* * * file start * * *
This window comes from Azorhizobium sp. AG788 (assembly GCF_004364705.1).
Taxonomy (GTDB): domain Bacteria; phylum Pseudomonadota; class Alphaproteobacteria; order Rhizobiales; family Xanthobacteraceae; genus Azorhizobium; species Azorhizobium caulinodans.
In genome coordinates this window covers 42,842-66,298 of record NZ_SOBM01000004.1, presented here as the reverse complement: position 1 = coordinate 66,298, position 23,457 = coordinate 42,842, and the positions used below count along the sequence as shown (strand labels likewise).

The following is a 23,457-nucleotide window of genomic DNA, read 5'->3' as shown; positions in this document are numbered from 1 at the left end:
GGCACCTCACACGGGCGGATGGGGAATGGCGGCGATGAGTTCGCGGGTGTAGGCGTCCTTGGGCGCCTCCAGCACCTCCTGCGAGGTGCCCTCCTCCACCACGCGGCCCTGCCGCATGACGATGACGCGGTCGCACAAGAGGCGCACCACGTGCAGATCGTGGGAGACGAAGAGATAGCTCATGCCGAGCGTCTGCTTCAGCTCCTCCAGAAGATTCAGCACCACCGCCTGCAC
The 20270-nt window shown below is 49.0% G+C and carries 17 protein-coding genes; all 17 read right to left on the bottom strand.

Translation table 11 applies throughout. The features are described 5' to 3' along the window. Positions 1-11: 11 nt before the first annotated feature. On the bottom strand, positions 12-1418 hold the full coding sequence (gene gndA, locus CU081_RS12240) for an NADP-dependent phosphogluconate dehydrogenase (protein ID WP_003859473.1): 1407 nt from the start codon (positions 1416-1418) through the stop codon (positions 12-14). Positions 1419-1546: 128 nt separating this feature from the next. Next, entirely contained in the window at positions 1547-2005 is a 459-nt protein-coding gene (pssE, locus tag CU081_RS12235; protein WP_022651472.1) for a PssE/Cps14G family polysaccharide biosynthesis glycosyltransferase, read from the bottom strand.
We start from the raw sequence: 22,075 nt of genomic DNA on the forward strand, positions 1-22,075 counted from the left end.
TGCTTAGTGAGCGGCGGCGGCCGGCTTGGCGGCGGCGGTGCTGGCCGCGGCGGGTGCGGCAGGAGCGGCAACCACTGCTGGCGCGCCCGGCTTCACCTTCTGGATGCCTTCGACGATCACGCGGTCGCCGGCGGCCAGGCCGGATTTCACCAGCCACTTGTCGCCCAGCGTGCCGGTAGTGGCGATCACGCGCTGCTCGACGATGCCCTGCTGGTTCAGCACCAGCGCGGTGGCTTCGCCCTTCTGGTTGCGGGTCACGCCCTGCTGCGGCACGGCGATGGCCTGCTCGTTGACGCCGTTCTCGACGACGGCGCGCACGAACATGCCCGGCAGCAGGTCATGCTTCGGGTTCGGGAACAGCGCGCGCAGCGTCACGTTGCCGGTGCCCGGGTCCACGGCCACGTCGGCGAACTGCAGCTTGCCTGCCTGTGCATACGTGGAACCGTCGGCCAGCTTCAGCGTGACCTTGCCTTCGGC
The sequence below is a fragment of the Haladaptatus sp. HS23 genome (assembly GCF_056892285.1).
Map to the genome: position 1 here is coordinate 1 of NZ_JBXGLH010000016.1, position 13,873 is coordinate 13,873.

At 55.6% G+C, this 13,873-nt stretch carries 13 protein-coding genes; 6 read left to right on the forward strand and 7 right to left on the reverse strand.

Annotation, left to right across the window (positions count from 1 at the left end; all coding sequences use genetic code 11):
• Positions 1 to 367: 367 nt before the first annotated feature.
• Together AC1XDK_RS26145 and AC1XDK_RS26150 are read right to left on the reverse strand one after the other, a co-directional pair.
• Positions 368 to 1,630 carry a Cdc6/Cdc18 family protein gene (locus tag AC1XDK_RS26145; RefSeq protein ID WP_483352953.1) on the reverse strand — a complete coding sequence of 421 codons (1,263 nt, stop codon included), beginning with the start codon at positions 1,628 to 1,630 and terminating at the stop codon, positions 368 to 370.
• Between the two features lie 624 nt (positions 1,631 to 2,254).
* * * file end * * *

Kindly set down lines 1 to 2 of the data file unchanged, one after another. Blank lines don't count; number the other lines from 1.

This window comes from Azorhizobium sp. AG788 (assembly GCF_004364705.1).
Taxonomy (GTDB): domain Bacteria; phylum Pseudomonadota; class Alphaproteobacteria; order Rhizobiales; family Xanthobacteraceae; genus Azorhizobium; species Azorhizobium caulinodans.